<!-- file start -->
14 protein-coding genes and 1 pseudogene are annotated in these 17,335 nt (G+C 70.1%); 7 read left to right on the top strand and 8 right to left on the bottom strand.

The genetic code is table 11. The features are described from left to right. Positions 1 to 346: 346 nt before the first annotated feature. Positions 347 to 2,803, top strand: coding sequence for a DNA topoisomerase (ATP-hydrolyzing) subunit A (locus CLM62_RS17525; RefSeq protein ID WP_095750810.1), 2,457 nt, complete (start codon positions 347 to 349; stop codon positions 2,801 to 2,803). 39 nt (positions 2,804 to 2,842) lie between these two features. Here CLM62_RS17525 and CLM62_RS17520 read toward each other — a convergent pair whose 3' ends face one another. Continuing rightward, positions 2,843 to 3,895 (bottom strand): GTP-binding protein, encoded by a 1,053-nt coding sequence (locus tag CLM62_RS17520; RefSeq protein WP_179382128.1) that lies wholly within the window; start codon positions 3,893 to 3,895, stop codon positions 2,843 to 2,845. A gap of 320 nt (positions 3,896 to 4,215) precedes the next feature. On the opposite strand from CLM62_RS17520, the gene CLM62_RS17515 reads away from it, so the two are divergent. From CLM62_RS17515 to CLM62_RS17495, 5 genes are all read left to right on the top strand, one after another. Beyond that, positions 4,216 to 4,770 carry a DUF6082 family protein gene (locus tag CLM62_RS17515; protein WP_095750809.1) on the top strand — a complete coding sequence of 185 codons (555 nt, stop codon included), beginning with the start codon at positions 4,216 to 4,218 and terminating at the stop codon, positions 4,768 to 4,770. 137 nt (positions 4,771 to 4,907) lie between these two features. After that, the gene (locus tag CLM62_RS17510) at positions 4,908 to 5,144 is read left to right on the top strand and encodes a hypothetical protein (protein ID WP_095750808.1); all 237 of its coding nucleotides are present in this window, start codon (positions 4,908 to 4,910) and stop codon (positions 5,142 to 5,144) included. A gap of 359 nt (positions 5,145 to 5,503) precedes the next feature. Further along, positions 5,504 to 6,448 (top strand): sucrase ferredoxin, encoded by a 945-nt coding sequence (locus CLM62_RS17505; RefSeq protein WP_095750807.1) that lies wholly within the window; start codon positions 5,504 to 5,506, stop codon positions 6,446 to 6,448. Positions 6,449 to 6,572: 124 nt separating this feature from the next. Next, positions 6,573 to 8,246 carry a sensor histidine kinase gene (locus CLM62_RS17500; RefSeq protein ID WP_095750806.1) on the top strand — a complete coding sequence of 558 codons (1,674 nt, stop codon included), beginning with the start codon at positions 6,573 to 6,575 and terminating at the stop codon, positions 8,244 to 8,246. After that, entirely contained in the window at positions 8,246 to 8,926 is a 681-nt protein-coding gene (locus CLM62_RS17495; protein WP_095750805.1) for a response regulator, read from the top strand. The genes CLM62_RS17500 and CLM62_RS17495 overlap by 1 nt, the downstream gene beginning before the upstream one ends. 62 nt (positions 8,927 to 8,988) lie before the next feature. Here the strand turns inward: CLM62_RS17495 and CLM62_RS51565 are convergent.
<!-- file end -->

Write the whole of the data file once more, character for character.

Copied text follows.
14 protein-coding genes and 1 pseudogene are annotated in these 17,335 nt (G+C 70.1%); 7 read left to right on the top strand and 8 right to left on the bottom strand.

The genetic code is table 11. The features are described from left to right. Positions 1 to 346: 346 nt before the first annotated feature. Positions 347 to 2,803, top strand: coding sequence for a DNA topoisomerase (ATP-hydrolyzing) subunit A (locus CLM62_RS17525; RefSeq protein ID WP_095750810.1), 2,457 nt, complete (start codon positions 347 to 349; stop codon positions 2,801 to 2,803). 39 nt (positions 2,804 to 2,842) lie between these two features. Here CLM62_RS17525 and CLM62_RS17520 read toward each other — a convergent pair whose 3' ends face one another. Continuing rightward, positions 2,843 to 3,895 (bottom strand): GTP-binding protein, encoded by a 1,053-nt coding sequence (locus tag CLM62_RS17520; RefSeq protein WP_179382128.1) that lies wholly within the window; start codon positions 3,893 to 3,895, stop codon positions 2,843 to 2,845. A gap of 320 nt (positions 3,896 to 4,215) precedes the next feature. On the opposite strand from CLM62_RS17520, the gene CLM62_RS17515 reads away from it, so the two are divergent. From CLM62_RS17515 to CLM62_RS17495, 5 genes are all read left to right on the top strand, one after another. Beyond that, positions 4,216 to 4,770 carry a DUF6082 family protein gene (locus tag CLM62_RS17515; protein WP_095750809.1) on the top strand — a complete coding sequence of 185 codons (555 nt, stop codon included), beginning with the start codon at positions 4,216 to 4,218 and terminating at the stop codon, positions 4,768 to 4,770. 137 nt (positions 4,771 to 4,907) lie between these two features. After that, the gene (locus tag CLM62_RS17510) at positions 4,908 to 5,144 is read left to right on the top strand and encodes a hypothetical protein (protein ID WP_095750808.1); all 237 of its coding nucleotides are present in this window, start codon (positions 4,908 to 4,910) and stop codon (positions 5,142 to 5,144) included. A gap of 359 nt (positions 5,145 to 5,503) precedes the next feature. Further along, positions 5,504 to 6,448 (top strand): sucrase ferredoxin, encoded by a 945-nt coding sequence (locus CLM62_RS17505; RefSeq protein WP_095750807.1) that lies wholly within the window; start codon positions 5,504 to 5,506, stop codon positions 6,446 to 6,448. Positions 6,449 to 6,572: 124 nt separating this feature from the next. Next, positions 6,573 to 8,246 carry a sensor histidine kinase gene (locus CLM62_RS17500; RefSeq protein ID WP_095750806.1) on the top strand — a complete coding sequence of 558 codons (1,674 nt, stop codon included), beginning with the start codon at positions 6,573 to 6,575 and terminating at the stop codon, positions 8,244 to 8,246. After that, entirely contained in the window at positions 8,246 to 8,926 is a 681-nt protein-coding gene (locus CLM62_RS17495; protein WP_095750805.1) for a response regulator, read from the top strand. The genes CLM62_RS17500 and CLM62_RS17495 overlap by 1 nt, the downstream gene beginning before the upstream one ends. 62 nt (positions 8,927 to 8,988) lie before the next feature. Here the strand turns inward: CLM62_RS17495 and CLM62_RS51565 are convergent.